Do you go with the Three-of-a-Kind or the 3-Card Royal? When you look at the Strategy Table, you'll see that the Three-of-a-Kind has an EV of 4.30. The 3-Card Royal has an EV of only 1.41. It's not even close! In fact, even a High Pair (EV of 1.54) is played over a 3-Card Royal (unless there is a large Progressive pot, but we'll save that for another day)!

The good news is that there is no need to memorize the Expected Value of each hand. What you do need to learn is the relative ranking of each hand. The hand with the higher expected value is held when a pre-draw hand falls into two or more categories. Let's look at a more complex example.

What do you hold in the following case (assuming a 9/6 Jacks or Better Machine):

 8D 9D 10D 8C JH

a) The low pair (8's)
b) The 3 card straight flush (0 High Cards)
c) The 4-card straight (1 High Card)

A look at the Strategy Table for Jacks or Better shows that the Low Pair has an EV of 0.83. The 3-card Straight Flush has an EV of 0.63. The 4-Card Straight has an EV of 0.74. Now we know the proper strategy is to hold the Low Pair.

The last important part of this leg of the stool is to realize that every different Pay Table and Variety of machine has its own Strategy Table. Slight differences in the Pay Table may or may not cause differences in the Strategy, or the impact may be only slight for playing the wrong strategy. There can, in some cases, be dramatic changes in the strategy as a result of Paytable differences.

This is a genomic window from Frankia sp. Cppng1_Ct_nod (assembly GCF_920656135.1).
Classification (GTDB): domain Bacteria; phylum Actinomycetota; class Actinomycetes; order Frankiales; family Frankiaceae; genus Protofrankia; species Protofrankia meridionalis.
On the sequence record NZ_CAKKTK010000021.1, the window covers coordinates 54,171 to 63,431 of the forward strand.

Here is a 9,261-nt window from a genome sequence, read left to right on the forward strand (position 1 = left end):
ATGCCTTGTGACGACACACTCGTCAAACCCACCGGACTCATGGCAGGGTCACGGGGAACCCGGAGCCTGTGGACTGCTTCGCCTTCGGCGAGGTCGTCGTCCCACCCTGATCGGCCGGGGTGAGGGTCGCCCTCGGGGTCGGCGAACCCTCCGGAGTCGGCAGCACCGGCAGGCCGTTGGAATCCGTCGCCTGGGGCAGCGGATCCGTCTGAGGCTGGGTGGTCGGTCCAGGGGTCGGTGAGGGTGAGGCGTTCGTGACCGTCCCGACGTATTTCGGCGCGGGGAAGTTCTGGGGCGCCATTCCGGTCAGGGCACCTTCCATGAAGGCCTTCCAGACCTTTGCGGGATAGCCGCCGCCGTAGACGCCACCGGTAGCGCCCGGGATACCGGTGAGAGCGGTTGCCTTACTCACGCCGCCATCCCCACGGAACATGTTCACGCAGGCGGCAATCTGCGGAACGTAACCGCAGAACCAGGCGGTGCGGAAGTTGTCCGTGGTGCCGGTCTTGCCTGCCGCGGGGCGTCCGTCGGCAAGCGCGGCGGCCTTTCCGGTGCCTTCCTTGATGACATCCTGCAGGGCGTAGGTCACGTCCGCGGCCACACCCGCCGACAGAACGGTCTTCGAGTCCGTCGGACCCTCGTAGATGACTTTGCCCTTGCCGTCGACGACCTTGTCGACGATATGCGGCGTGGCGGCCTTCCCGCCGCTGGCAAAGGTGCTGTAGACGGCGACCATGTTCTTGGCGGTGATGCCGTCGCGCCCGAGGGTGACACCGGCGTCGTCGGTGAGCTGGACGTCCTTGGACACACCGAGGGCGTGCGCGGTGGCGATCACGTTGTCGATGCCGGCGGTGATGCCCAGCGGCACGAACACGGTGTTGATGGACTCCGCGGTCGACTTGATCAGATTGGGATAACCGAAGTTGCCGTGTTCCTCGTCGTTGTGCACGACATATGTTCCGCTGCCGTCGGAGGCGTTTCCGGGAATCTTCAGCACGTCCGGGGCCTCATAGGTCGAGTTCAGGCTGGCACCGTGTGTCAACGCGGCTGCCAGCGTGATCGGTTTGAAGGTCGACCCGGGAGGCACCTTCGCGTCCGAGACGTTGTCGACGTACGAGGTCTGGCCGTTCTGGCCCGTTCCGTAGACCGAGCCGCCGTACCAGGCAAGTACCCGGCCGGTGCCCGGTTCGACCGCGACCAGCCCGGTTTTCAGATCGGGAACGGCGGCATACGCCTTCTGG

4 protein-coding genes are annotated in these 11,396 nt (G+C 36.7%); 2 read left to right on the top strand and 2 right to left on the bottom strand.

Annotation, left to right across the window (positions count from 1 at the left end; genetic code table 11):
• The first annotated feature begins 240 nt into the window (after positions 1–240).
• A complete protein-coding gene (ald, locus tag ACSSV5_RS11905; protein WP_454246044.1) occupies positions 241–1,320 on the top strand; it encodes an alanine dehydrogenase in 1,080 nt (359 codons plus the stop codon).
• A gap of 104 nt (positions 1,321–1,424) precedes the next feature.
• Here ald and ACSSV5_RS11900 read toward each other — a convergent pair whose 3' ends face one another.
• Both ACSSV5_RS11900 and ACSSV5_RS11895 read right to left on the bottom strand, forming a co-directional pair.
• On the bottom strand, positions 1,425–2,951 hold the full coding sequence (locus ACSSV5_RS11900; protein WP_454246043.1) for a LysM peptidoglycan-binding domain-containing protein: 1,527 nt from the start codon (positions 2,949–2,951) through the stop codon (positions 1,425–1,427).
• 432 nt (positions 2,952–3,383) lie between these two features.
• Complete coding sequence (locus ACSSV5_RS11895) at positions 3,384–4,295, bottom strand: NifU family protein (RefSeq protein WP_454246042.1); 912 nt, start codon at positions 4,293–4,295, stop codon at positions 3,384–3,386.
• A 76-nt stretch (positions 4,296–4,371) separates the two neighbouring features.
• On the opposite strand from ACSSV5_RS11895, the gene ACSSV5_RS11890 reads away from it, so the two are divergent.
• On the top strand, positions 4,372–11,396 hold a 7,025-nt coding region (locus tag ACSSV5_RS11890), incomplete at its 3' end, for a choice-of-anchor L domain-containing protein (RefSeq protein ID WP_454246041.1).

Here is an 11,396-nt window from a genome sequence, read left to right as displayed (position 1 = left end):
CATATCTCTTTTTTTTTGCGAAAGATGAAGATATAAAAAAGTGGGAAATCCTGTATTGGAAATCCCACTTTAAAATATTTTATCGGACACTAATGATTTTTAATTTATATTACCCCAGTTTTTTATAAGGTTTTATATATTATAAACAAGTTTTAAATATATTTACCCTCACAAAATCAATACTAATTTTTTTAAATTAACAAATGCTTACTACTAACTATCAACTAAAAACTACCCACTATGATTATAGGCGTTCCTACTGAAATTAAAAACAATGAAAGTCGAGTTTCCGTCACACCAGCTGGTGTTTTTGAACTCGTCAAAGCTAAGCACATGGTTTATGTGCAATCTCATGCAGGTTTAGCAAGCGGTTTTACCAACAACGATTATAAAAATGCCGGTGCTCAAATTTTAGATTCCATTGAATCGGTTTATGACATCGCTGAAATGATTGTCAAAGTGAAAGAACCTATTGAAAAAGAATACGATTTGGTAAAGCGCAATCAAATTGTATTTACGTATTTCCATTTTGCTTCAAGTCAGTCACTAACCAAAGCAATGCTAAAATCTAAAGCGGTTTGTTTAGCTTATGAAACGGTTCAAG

To help guide you through this learning process, we strongly recommend that you learn 1 game's strategy table at a time, and, after you have mastered it, move on to other variations. There are some software products out there that will allow you to put in virtually any paytable and it will generate a strategy table for you. Obviously, we recommend our own Winning Strategies for Video Poker by Lenny Frome, which lists over 60 Strategy Tables for some of the most popular games out there.

Next week, we'll cover the third leg, knowing what to expect. You'll be well on your way to becoming an Expert Player!

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Best of Elliot Frome
Elliot Frome

Elliot Frome is a 2nd generation gaming author and analyst. His father, Lenny Frome was considered one of the premier authors of Video Poker books. Titles include, Expert Video Poker for Las Vegas and Winning Strategies for Video Poker, which includes the strategy tables for 61 of the country’s most popular versions of Video Poker. Check out Compu-Flyers website at www.vpheaven.com, or drop Elliot an e-mail at compuflyers@prodigy.net.

www.vpheaven.com

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Elliot Frome
Elliot Frome is a 2nd generation gaming author and analyst. His father, Lenny Frome was considered one of the premier authors of Video Poker books. Titles include, Expert Video Poker for Las Vegas and Winning Strategies for Video Poker, which includes the strategy tables for 61 of the country’s most popular versions of Video Poker. Check out Compu-Flyers website at www.vpheaven.com, or drop Elliot an e-mail at compuflyers@prodigy.net.

www.vpheaven.com